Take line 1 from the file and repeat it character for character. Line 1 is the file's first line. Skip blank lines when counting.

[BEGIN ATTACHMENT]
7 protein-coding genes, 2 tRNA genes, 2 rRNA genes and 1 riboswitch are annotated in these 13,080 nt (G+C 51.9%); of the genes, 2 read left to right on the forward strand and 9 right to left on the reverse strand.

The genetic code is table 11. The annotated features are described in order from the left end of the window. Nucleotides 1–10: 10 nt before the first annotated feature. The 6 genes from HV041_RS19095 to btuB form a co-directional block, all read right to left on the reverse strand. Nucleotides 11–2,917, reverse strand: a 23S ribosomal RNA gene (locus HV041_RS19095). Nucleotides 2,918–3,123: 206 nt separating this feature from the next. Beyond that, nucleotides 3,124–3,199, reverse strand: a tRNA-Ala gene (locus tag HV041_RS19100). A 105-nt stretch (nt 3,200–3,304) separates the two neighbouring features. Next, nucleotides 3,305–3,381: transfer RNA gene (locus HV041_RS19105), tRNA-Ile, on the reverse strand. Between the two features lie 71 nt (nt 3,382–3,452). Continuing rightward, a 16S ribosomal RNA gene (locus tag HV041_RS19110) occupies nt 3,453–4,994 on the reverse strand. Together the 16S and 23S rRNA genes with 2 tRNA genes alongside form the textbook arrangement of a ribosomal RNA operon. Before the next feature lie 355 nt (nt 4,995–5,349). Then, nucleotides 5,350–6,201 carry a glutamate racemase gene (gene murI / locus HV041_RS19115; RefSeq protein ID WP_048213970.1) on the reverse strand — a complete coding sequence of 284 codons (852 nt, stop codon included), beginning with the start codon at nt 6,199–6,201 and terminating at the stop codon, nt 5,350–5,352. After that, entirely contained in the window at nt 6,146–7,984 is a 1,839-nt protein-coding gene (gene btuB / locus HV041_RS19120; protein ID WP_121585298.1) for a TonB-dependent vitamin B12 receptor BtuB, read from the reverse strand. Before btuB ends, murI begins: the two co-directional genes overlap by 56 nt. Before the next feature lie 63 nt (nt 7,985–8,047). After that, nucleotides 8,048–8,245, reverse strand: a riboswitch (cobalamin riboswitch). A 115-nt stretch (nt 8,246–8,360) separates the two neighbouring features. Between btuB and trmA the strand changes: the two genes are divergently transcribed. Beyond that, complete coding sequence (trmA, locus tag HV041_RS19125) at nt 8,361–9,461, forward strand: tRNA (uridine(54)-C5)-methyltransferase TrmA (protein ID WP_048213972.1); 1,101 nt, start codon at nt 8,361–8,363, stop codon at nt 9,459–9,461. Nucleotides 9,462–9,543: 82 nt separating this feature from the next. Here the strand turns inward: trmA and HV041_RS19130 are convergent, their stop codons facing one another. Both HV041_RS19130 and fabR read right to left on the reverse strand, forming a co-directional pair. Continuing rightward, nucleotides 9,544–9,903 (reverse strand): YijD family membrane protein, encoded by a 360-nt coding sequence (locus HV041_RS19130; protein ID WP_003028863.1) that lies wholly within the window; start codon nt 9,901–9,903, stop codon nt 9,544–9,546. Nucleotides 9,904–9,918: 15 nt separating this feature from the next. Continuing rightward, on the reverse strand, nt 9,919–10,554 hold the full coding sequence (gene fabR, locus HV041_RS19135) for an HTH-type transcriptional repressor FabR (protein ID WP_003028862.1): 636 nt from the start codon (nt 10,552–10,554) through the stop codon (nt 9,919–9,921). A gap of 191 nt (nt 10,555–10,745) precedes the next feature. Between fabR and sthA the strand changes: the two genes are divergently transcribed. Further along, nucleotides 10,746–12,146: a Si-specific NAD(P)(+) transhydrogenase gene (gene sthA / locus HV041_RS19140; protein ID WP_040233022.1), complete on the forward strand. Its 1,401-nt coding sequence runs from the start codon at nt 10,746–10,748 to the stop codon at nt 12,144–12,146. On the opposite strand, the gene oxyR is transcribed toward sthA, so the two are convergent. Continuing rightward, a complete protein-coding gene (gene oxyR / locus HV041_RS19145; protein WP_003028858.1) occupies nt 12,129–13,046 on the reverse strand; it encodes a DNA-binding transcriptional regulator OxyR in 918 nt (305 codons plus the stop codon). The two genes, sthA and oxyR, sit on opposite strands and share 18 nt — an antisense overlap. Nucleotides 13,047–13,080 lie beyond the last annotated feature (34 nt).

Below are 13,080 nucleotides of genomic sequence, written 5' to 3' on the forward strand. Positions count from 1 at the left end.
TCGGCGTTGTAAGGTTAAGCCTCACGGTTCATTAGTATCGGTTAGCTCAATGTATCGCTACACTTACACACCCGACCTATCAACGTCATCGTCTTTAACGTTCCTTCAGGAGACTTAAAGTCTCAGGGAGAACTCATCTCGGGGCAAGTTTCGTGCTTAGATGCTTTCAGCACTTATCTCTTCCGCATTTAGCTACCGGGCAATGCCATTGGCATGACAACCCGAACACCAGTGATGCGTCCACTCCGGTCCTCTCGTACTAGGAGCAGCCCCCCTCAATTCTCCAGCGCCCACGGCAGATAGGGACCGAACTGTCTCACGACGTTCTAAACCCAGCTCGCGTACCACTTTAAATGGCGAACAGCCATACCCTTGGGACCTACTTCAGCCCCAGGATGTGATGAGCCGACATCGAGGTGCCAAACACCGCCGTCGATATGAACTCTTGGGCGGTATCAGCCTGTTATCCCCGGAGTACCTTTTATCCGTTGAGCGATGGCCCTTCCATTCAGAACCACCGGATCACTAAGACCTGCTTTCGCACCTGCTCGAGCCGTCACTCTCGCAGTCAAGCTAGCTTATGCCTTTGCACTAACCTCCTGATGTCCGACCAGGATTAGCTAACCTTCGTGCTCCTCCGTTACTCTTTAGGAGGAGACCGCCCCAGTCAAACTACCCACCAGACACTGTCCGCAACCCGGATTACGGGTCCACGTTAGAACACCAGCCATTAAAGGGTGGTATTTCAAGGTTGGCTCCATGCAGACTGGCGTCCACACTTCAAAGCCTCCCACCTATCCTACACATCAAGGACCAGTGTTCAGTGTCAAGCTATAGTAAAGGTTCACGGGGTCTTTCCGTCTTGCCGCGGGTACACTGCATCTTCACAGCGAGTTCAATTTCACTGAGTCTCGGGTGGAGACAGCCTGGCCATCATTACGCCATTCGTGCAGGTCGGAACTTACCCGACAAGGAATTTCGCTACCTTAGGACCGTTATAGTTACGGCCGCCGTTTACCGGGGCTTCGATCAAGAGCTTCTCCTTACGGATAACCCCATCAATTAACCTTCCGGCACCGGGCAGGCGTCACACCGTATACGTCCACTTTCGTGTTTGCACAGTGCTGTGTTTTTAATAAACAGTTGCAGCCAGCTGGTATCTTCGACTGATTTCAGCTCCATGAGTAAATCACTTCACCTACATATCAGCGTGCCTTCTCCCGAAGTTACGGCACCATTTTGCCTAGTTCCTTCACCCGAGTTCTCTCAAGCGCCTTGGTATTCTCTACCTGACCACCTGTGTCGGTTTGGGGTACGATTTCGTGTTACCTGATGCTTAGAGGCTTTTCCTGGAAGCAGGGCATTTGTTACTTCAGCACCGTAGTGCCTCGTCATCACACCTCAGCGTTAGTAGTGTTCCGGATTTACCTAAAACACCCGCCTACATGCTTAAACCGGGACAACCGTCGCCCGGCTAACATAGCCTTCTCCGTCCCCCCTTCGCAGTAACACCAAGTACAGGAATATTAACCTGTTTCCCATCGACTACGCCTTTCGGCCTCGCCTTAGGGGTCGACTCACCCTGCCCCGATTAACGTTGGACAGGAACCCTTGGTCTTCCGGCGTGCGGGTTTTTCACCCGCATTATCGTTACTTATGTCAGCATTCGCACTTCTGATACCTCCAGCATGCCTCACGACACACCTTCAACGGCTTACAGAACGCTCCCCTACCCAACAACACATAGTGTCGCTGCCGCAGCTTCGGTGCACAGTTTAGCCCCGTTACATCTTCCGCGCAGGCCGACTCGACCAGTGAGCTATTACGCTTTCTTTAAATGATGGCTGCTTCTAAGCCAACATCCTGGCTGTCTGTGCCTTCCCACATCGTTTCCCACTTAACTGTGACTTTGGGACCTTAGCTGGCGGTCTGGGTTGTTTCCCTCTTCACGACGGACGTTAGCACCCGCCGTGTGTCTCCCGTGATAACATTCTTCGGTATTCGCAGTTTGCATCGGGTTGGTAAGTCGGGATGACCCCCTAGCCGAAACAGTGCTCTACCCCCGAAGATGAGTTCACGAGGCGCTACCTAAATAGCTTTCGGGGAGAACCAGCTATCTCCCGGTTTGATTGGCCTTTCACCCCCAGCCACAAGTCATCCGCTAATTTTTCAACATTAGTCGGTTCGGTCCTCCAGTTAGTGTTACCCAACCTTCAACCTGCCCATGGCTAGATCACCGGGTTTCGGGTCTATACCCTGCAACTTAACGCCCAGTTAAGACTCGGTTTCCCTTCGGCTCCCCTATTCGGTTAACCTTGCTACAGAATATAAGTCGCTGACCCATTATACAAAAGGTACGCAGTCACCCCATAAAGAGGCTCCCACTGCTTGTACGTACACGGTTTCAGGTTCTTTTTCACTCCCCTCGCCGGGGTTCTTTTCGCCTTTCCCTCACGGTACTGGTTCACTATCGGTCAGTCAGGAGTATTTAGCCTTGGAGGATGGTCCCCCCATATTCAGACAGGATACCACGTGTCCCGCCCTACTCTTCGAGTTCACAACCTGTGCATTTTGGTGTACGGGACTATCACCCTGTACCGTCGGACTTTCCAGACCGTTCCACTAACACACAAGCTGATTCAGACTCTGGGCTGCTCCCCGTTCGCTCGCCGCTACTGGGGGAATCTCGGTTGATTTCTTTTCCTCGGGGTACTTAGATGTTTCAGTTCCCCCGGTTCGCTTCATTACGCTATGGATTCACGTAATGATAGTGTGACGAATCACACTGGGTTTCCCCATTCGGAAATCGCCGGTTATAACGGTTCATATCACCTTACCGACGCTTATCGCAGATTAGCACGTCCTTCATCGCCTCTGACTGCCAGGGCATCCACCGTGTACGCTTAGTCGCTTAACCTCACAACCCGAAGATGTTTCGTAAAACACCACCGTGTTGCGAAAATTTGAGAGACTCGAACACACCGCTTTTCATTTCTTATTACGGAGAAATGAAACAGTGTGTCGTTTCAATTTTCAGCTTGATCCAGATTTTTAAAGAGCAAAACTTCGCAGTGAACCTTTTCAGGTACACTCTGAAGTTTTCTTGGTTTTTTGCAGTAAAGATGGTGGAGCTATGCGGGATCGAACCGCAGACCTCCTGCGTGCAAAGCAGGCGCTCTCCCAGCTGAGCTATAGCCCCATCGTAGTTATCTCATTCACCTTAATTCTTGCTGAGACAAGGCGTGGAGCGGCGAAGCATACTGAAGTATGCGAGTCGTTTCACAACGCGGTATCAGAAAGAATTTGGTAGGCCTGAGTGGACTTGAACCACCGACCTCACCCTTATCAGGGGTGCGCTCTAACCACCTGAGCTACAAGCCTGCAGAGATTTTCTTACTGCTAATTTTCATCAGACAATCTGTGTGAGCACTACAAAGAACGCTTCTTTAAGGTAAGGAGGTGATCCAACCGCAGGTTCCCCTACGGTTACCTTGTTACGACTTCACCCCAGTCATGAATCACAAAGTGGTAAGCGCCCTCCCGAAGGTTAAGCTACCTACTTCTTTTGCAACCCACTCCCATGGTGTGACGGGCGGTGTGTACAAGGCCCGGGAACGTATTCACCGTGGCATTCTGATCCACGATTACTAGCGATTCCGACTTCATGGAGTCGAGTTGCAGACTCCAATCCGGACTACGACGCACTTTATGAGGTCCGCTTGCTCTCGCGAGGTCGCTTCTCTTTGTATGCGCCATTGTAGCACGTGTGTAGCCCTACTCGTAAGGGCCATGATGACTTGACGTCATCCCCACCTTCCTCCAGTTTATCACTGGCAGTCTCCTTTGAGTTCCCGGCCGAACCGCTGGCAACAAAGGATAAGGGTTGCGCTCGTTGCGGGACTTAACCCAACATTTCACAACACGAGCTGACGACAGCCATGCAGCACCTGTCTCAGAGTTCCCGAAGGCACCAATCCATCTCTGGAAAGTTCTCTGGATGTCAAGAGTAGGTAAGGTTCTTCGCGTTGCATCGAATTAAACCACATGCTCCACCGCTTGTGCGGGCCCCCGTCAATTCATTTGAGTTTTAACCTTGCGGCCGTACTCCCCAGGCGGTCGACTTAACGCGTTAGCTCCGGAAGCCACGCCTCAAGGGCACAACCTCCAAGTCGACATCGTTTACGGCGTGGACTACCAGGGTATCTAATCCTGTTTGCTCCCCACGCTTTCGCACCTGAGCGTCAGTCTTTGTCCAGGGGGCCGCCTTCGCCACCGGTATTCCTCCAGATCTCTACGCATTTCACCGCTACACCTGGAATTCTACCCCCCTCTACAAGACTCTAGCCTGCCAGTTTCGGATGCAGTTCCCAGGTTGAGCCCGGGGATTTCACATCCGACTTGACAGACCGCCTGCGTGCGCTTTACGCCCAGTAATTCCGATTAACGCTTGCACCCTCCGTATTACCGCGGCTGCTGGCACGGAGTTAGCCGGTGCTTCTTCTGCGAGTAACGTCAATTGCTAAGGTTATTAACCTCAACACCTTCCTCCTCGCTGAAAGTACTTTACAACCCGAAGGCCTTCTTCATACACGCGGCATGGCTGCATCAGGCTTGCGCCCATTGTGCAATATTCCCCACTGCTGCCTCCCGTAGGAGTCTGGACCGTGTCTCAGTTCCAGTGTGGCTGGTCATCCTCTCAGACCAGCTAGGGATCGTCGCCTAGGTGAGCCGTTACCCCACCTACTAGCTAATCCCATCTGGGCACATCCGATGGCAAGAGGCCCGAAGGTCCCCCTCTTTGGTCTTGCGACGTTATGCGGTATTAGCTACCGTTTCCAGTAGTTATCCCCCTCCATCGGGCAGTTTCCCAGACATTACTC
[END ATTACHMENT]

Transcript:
7 protein-coding genes, 2 tRNA genes, 2 rRNA genes and 1 riboswitch are annotated in these 13,080 nt (G+C 51.9%); of the genes, 2 read left to right on the forward strand and 9 right to left on the reverse strand.